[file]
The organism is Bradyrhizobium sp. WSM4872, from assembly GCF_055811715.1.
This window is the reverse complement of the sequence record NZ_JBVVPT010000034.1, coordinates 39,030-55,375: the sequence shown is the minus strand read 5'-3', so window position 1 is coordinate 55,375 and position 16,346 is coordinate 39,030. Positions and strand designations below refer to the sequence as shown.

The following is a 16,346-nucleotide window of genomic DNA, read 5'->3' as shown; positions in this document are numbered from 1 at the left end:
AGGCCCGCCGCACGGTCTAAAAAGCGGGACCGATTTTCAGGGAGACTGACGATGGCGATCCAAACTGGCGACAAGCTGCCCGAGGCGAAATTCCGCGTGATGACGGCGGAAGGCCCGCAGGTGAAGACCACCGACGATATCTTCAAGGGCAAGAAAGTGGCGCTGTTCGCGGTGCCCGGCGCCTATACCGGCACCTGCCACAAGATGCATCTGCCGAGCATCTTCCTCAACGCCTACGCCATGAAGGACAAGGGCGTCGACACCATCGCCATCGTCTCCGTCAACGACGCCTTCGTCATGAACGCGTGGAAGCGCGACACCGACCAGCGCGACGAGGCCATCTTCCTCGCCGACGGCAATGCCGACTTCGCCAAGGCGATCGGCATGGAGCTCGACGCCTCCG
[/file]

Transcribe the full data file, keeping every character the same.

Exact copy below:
The organism is Bradyrhizobium sp. WSM4872, from assembly GCF_055811715.1.
This window is the reverse complement of the sequence record NZ_JBVVPT010000034.1, coordinates 39,030-55,375: the sequence shown is the minus strand read 5'-3', so window position 1 is coordinate 55,375 and position 16,346 is coordinate 39,030. Positions and strand designations below refer to the sequence as shown.

The following is a 16,346-nucleotide window of genomic DNA, read 5'->3' as shown; positions in this document are numbered from 1 at the left end:
AGGCCCGCCGCACGGTCTAAAAAGCGGGACCGATTTTCAGGGAGACTGACGATGGCGATCCAAACTGGCGACAAGCTGCCCGAGGCGAAATTCCGCGTGATGACGGCGGAAGGCCCGCAGGTGAAGACCACCGACGATATCTTCAAGGGCAAGAAAGTGGCGCTGTTCGCGGTGCCCGGCGCCTATACCGGCACCTGCCACAAGATGCATCTGCCGAGCATCTTCCTCAACGCCTACGCCATGAAGGACAAGGGCGTCGACACCATCGCCATCGTCTCCGTCAACGACGCCTTCGTCATGAACGCGTGGAAGCGCGACACCGACCAGCGCGACGAGGCCATCTTCCTCGCCGACGGCAATGCCGACTTCGCCAAGGCGATCGGCATGGAGCTCGACGCCTCCG